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Curtis flowers documentary, tardy furniture store murders victims wife now

'Quadruple murder' suspect Curtis Flowers files a lawsuit against the district attorney who tried him six times.

For the 1996 murders of four individuals inside a furniture business in Mississippi, an unjustly imprisoned Mississippi man has filed a lawsuit against the district attorney who put him on trial six times for the crime.

According to the U.S. Supreme Court, the prosecution deliberately excluded Black people from the jury pool during Curtis Flowers' 2010 trial. FLOWERS accuses Montgomery County District Attorney Doug Evans of prosecutorial misconduct in a lawsuit filed on Friday with U.S district court for the northern district in Mississippi's Greenville division

Curtis flowers documentary, tardy furniture store murders victims wife now
Curtis Flowers spent 23 years in prison as he was tried for murder on six separate occasions from 1997 to 2010.

The action also names three other investigators who worked with Evans.

Attorney Rob McDuff of the Mississippi Center For Justice said in a statement that Curtis Flowers should not have been charged in the first place

There was no doubt that the murders were committed by professional criminals." A 26-year-old man named Curtis Flowers had no criminal record and nothing in his past indicated that he may commit such a crime. A racial bias and recurrent misbehavior marred the prosecution from the start.

If you've done something wrong, McDuff said, "this lawsuit wants accountability for it."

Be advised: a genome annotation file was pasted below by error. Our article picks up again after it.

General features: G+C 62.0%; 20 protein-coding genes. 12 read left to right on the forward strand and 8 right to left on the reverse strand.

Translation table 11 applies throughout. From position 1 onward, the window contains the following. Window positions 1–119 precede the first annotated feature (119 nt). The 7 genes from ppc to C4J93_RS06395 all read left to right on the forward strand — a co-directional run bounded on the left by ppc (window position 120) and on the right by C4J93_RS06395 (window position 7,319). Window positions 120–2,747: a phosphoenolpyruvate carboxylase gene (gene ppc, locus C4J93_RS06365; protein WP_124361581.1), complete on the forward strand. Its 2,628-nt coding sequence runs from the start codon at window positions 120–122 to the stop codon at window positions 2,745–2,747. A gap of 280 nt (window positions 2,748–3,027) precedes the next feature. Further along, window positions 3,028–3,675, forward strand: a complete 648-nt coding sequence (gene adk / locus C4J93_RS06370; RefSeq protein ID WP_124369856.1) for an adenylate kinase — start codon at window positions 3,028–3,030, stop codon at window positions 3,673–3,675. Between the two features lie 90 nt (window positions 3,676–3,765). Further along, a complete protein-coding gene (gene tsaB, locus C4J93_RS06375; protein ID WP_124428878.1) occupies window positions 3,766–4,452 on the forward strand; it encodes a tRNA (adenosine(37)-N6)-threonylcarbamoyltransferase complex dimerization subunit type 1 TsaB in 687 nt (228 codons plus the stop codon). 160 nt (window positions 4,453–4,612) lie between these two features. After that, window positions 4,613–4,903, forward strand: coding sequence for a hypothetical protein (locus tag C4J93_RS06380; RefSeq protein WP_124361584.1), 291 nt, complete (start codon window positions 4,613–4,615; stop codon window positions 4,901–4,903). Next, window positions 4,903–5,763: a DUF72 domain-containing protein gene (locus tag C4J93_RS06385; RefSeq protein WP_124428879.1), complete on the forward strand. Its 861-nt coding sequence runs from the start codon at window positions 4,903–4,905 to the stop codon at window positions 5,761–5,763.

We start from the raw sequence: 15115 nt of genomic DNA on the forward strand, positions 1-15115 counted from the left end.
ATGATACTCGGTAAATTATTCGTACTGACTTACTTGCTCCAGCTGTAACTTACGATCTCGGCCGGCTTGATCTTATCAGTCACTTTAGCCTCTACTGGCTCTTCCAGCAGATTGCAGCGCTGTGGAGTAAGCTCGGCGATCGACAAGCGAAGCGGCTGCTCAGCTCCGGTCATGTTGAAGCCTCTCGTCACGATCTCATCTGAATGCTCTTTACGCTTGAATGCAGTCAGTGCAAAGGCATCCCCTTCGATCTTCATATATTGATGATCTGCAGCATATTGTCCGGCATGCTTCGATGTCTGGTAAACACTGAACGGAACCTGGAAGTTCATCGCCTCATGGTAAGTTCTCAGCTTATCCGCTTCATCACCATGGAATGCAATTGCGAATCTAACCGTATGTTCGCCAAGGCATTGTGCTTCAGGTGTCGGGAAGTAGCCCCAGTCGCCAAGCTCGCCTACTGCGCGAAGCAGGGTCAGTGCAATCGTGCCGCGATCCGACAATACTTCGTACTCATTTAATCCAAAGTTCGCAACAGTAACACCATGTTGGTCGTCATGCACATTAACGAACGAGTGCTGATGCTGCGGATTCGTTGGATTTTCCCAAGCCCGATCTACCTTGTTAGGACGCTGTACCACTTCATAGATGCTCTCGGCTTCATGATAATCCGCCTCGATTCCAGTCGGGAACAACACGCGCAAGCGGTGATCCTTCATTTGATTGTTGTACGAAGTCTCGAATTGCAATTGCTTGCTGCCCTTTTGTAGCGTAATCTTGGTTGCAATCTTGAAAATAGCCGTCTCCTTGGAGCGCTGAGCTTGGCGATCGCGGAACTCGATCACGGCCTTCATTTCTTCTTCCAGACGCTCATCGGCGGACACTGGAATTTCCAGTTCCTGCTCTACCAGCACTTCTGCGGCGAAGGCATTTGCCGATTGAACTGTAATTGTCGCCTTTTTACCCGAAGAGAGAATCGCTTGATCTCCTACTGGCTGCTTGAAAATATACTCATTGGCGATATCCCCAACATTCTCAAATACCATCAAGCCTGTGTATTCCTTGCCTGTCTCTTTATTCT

There was gunfire inside the Tardy Furniture store in Winona on July 16, 1996. Robert Golden, 42, Carmen Rigby, 45 and Derrick Stewart, 16, were discovered shot in the head.

District Attorney Doug Evans served as a prosecutor in each one of Curtis Flowers’ trials.
District Attorney Doug Evans served as a prosecutor in each one of Curtis Flowers’ trials.

All three of the victims died at the spot. Stewart passed away about a week later.

About two weeks before to the gory incident, Curtis, a 50-year-old Winona resident, worked at the Winona shop.

But three years later, the Mississippi Supreme Court invalidated Flowers' conviction for prosecutorial misconduct, and his death sentence was lifted. In a similar vein, his case dragged on for more than a decade, until the Supreme Court stepped in three years ago.

There was minimal evidence in the case, according to authorities, and no apparent motive was discovered during the investigation. Although Flowers was the only person charged, some experts said there was evidence that more than one individual was engaged in the crime.

Curtis Flowers (center) was found guilty in four trials and sentenced to death before the Mississippi and US Supreme Courts reversed the decisions, releasing Flowers from prison in 2019.
Curtis Flowers (center) was found guilty in four trials and sentenced to death before the Mississippi and US Supreme Courts reversed the decisions, releasing Flowers from prison in 2019.

There are allegations in the lawsuit that Evans and detectives acted improperly by "pressuring witnesses to manufacture assertions that Mr. Flowers was seen in particular locations" and by "ignorantly pursuing other probable suspects."

In Winona, Interstate 55, the state's principal north-south artery, intersects with US Highway 82, an east-west highway. It's about a 30-minute drive from the Mississippi Delta's flatlands. Nearly half (54%) of the city's 4,300 population are Black, while the other 41% are white

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